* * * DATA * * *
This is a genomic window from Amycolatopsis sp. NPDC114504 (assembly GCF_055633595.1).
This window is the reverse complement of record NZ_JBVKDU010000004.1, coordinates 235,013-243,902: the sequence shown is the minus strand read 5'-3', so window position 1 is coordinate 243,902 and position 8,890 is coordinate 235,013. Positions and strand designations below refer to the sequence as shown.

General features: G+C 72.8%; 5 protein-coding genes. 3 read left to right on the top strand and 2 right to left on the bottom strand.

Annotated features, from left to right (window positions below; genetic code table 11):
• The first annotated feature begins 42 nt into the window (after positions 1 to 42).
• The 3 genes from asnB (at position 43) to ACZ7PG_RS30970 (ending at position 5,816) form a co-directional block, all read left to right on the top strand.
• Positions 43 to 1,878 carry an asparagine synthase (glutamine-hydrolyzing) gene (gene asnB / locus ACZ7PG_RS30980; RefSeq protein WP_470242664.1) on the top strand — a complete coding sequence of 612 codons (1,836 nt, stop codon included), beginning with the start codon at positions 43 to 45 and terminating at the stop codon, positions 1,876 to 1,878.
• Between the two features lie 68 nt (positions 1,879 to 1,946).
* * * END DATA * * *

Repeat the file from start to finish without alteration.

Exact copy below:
This is a genomic window from Amycolatopsis sp. NPDC114504 (assembly GCF_055633595.1).
This window is the reverse complement of record NZ_JBVKDU010000004.1, coordinates 235,013-243,902: the sequence shown is the minus strand read 5'-3', so window position 1 is coordinate 243,902 and position 8,890 is coordinate 235,013. Positions and strand designations below refer to the sequence as shown.

General features: G+C 72.8%; 5 protein-coding genes. 3 read left to right on the top strand and 2 right to left on the bottom strand.

Annotated features, from left to right (window positions below; genetic code table 11):
• The first annotated feature begins 42 nt into the window (after positions 1 to 42).
• The 3 genes from asnB (at position 43) to ACZ7PG_RS30970 (ending at position 5,816) form a co-directional block, all read left to right on the top strand.
• Positions 43 to 1,878 carry an asparagine synthase (glutamine-hydrolyzing) gene (gene asnB / locus ACZ7PG_RS30980; RefSeq protein WP_470242664.1) on the top strand — a complete coding sequence of 612 codons (1,836 nt, stop codon included), beginning with the start codon at positions 43 to 45 and terminating at the stop codon, positions 1,876 to 1,878.
• Between the two features lie 68 nt (positions 1,879 to 1,946).